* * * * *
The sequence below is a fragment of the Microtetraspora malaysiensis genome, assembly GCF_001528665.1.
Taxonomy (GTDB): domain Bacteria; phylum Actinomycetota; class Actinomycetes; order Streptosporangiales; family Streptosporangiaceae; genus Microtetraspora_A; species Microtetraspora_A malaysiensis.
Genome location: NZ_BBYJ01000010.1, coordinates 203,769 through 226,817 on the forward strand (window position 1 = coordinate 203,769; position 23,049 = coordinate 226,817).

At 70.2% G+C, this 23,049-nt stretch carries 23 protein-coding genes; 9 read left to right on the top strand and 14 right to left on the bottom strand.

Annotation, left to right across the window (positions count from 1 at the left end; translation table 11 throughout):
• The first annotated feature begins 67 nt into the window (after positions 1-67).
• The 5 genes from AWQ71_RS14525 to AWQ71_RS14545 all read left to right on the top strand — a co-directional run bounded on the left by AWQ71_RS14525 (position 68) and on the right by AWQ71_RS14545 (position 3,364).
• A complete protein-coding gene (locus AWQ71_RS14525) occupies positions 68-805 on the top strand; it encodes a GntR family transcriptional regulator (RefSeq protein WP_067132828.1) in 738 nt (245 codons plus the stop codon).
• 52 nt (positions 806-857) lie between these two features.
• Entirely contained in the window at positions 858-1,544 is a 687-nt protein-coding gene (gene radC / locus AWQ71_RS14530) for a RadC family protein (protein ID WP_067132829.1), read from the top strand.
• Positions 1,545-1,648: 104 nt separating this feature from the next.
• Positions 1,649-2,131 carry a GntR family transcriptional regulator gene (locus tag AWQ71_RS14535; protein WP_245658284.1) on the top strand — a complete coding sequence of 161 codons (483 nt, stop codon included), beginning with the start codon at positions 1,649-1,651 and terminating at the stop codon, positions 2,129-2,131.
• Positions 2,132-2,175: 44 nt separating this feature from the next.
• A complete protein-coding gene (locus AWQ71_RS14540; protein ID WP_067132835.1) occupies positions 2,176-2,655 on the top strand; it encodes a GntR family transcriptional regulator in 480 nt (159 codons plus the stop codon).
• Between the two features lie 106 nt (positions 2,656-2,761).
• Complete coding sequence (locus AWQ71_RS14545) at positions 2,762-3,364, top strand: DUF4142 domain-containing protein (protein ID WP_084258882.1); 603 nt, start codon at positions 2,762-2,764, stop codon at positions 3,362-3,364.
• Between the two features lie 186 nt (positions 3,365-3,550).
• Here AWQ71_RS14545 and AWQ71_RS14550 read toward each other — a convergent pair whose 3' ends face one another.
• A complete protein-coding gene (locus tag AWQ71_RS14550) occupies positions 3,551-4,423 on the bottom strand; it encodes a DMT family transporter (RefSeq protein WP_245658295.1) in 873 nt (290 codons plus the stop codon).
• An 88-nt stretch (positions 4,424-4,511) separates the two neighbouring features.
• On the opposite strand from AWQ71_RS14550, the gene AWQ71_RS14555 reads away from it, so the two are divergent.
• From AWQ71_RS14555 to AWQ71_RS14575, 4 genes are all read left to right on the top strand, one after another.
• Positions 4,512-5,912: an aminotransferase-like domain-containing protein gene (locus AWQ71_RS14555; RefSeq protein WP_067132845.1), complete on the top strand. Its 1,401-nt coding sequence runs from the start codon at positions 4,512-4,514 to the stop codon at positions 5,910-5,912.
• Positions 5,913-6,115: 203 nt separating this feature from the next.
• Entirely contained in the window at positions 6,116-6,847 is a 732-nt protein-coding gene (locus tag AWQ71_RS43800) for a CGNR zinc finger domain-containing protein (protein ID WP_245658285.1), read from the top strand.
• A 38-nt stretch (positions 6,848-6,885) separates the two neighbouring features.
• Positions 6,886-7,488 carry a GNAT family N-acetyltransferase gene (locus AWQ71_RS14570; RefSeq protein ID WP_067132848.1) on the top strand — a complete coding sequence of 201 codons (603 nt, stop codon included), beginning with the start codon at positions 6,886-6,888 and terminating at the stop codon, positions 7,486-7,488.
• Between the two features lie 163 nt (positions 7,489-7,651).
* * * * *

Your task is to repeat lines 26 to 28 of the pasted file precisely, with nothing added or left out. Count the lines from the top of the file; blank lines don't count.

• A 38-nt stretch (positions 6,848-6,885) separates the two neighbouring features.
• Positions 6,886-7,488 carry a GNAT family N-acetyltransferase gene (locus AWQ71_RS14570; RefSeq protein ID WP_067132848.1) on the top strand — a complete coding sequence of 201 codons (603 nt, stop codon included), beginning with the start codon at positions 6,886-6,888 and terminating at the stop codon, positions 7,486-7,488.
• Between the two features lie 163 nt (positions 7,489-7,651).